|US4960336 *||Jan 26, 1990||Oct 2, 1990||Ncr Corporation||Apparatus and method for calibrating printing at a specified distance from a document edge|
|US5056429 *||Jul 19, 1989||Oct 15, 1991||Tokyo Electric Co., Ltd.||Bar code printing method and the printer|
|US5061946 *||Aug 19, 1988||Oct 29, 1991||Monarch Marking Systems, Inc.||Microprocessor controlled thermal printer|
|US5061947 *||Jun 22, 1988||Oct 29, 1991||Monarch Marking Systems, Inc.||Microprocessor controlled thermal printer|
|US5322380 *||Dec 10, 1993||Jun 21, 1994||Brodart Co.||Label printer|
|US5335837 *||Jul 14, 1993||Aug 9, 1994||Ricoh Company, Ltd.||Automatic document feeder responsive to paper jam|
|US5431763 *||Nov 19, 1992||Jul 11, 1995||Boss Systems, L.L.C.||Linerless labeling system|
|US5480244 *||Apr 28, 1994||Jan 2, 1996||Kabushiki Kaisha Tec||Article information printer having means to measure print media size|
|US5492423 *||Mar 13, 1995||Feb 20, 1996||Traveler's Express Company, Inc.||Method and apparatus for dispensing money orders including means to detect money orders|
|US5498087 *||Aug 10, 1994||Mar 12, 1996||Printronix, Inc.||Wide web compatible printer|
|US5517915 *||Aug 5, 1994||May 21, 1996||Tohoku Ricoh Co., Ltd.||Thermal printer|
|US5524996 *||Nov 22, 1994||Jun 11, 1996||Grand Rapids Label Company||Linerless label printing apparatus|
|US5541626 *||Feb 22, 1993||Jul 30, 1996||Canon Kabushiki Kaisha||Recording apparatus and method for manufacturing recorded product thereby|
|US5564846 *||Jun 23, 1995||Oct 15, 1996||Kabushiki Kaisha Tec||Printer with sheet positioning marks control|
|JPH02305666A *||Title not available|
|JPS5532603A *||Title not available|
|JPS56169688A *||Title not available|
|JPS60187570A *||Title not available|
|1||"Paper Edge Sensor" IBM Technical Disclosure Bulletin, vol. 23, No. 7A pp. 2695-2696, Dec. 1980.|
|2||*||Paper Edge Sensor IBM Technical Disclosure Bulletin, vol. 23, No. 7A pp. 2695 2696, Dec. 1980.|
|Citing Patent||Filing date||Publication date||Applicant||Title|
|US6179030 *||Jul 28, 1998||Jan 30, 2001||Automated Systems Technology, L.L.C.||Apparatus and method for configuring, locating, and applying information to a label, and printing and applying labels to articles|
|US6314054 *||May 5, 2000||Nov 6, 2001||Leuze Electronic Gmbh & Co.||Apparatus for detecting objects|
|US6357941 *||Mar 16, 1998||Mar 19, 2002||Nitto Denko Corporation||Production method of linerless label|
|US6997627 *||May 20, 2004||Feb 14, 2006||Printronix, Inc.||Label printer read after print correlation apparatus|
|US7025517 *||Jul 20, 2004||Apr 11, 2006||Canon Finetech Inc.||Detecting the print positions of a printing medium and keeping constant positions|
|US7891892 *||May 20, 2004||Feb 22, 2011||Printronix, Inc.||Printer read after print correlation method|
|US8556370||Apr 7, 2011||Oct 15, 2013||Intermec Ip Corp.||Method and apparatus for registering and maintaining registration of a medium in a content applicator|
|US20040213616 *||May 20, 2004||Oct 28, 2004||Lihu Chiu||Label printer read after print correlation apparatus|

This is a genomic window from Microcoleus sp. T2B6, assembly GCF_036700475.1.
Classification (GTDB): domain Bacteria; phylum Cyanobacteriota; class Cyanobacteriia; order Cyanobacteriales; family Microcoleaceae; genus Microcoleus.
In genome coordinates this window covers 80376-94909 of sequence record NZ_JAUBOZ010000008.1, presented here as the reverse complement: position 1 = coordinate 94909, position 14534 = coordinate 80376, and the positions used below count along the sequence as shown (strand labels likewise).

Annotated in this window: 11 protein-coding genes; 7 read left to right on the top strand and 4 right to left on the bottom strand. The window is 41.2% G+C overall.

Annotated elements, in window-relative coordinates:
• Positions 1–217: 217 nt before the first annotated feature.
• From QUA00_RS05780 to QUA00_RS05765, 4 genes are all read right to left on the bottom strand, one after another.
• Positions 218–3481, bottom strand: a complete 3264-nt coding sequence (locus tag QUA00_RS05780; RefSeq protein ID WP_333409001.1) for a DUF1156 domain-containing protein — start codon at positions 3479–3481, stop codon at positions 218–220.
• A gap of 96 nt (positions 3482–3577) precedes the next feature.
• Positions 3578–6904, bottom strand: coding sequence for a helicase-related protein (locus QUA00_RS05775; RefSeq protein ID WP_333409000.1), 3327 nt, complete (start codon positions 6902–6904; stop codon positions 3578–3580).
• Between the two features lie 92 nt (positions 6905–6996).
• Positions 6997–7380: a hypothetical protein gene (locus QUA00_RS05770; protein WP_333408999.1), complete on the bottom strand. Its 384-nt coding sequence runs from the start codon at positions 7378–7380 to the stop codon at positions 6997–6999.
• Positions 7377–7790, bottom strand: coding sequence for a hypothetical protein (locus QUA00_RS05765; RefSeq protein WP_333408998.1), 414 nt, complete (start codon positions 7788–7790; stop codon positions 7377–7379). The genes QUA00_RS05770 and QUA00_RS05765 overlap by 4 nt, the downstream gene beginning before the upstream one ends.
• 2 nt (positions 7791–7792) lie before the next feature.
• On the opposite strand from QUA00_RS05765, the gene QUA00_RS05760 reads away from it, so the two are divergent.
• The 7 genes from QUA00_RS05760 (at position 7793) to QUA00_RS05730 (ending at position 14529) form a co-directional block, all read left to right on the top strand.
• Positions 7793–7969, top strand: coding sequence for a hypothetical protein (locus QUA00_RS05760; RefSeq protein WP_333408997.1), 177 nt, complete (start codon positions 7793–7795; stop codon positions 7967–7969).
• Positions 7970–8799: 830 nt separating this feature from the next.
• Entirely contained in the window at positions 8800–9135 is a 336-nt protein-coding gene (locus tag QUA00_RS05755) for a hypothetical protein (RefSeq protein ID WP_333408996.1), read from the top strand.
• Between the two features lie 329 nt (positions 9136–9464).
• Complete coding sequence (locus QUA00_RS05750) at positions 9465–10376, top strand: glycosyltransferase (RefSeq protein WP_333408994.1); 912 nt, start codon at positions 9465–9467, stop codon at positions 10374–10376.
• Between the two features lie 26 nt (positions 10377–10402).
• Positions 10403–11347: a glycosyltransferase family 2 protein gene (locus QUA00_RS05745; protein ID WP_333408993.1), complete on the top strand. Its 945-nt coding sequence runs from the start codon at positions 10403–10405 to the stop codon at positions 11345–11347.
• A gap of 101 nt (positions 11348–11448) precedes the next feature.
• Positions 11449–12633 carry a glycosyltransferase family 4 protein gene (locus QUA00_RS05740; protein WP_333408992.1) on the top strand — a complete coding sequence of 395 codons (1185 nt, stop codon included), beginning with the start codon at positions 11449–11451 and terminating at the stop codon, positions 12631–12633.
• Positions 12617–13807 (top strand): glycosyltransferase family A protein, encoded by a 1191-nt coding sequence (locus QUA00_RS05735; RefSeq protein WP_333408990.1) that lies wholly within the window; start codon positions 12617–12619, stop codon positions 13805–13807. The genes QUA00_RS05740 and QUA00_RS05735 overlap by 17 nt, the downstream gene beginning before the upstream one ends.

|US20040213617 *||May 20, 2004||Oct 28, 2004||Lihu Chiu||Printer read after print correlation method|
|US20040213618 *||May 20, 2004||Oct 28, 2004||Lihu Chiu||Label Printer read after print correlation apparatus|
|US20050025554 *||Jul 20, 2004||Feb 3, 2005||Canon Finetech Inc.||Printer and control method thereof|
|US20050160935 *||Sep 17, 2004||Jul 28, 2005||William Armstrong||Method for analysis of label positioning and printed image to identify and correct printing anomalies|
|US20070062636 *||Mar 1, 2006||Mar 22, 2007||Peter Gustafsson||Media gap detection by reflective florescence|
|WO1999051500A1 *||Apr 7, 1999||Oct 14, 1999||Philip Morris Prod||Ink jet coder system and method|
|U.S. Classification||400/611, 156/256, 400/621, 400/708|
|International Classification||B41J13/00, G09F3/10, B41J11/00, B41J3/407, B41J11/42|
|Cooperative Classification||B41J13/0009, B41J3/4075, Y10T156/1062, B41J11/0095, G09F3/10, B41J11/42|
|European Classification||B41J11/42, B41J13/00C, B41J3/407L, B41J11/00W, G09F3/10|
|Mar 27, 1997||AS||Assignment|
Owner name: INTERMEC CORPORATOIN, WASHINGTON
Free format text: ASSIGNMENT OF ASSIGNORS INTEREST;ASSIGNORS:SWEET, THOMAS A.;SCHOEN, JOEL A.;REEL/FRAME:008469/0453
Effective date: 19970326
|Jun 26, 1998||AS||Assignment|
Owner name: INTERMEC IP CORP., CALIFORNIA
Free format text: ASSIGNMENT OF ASSIGNORS INTEREST;ASSIGNOR:HENDERSON, THOMAS A.;REEL/FRAME:009277/0725
Effective date: 19980622
|Oct 21, 1998||AS||Assignment|
Owner name: INTERMEC IP CORP., CALIFORNIA
Free format text: ASSIGNMENT OF ASSIGNORS INTEREST;ASSIGNOR:INTERMEC TECHNOLOGIES CORPORATION;REEL/FRAME:009534/0532
Effective date: 19981005
|May 7, 2002||REMI||Maintenance fee reminder mailed|
|Oct 21, 2002||REIN||Reinstatement after maintenance fee payment confirmed|
|Dec 17, 2002||FP||Expired due to failure to pay maintenance fee|
Effective date: 20021020
|Oct 20, 2004||FPAY||Fee payment|
Year of fee payment: 4
|Oct 20, 2004||SULP||Surcharge for late payment|
|Dec 13, 2004||PRDP||Patent reinstated due to the acceptance of a late maintenance fee|
Effective date: 20041214
|May 10, 2006||REMI||Maintenance fee reminder mailed|
|Aug 30, 2006||SULP||Surcharge for late payment|
Year of fee payment: 7
|Aug 30, 2006||FPAY||Fee payment|
Year of fee payment: 8
|May 24, 2010||REMI||Maintenance fee reminder mailed|
|Oct 20, 2010||LAPS||Lapse for failure to pay maintenance fees|
|Dec 7, 2010||FP||Expired due to failure to pay maintenance fee|
Effective date: 20101020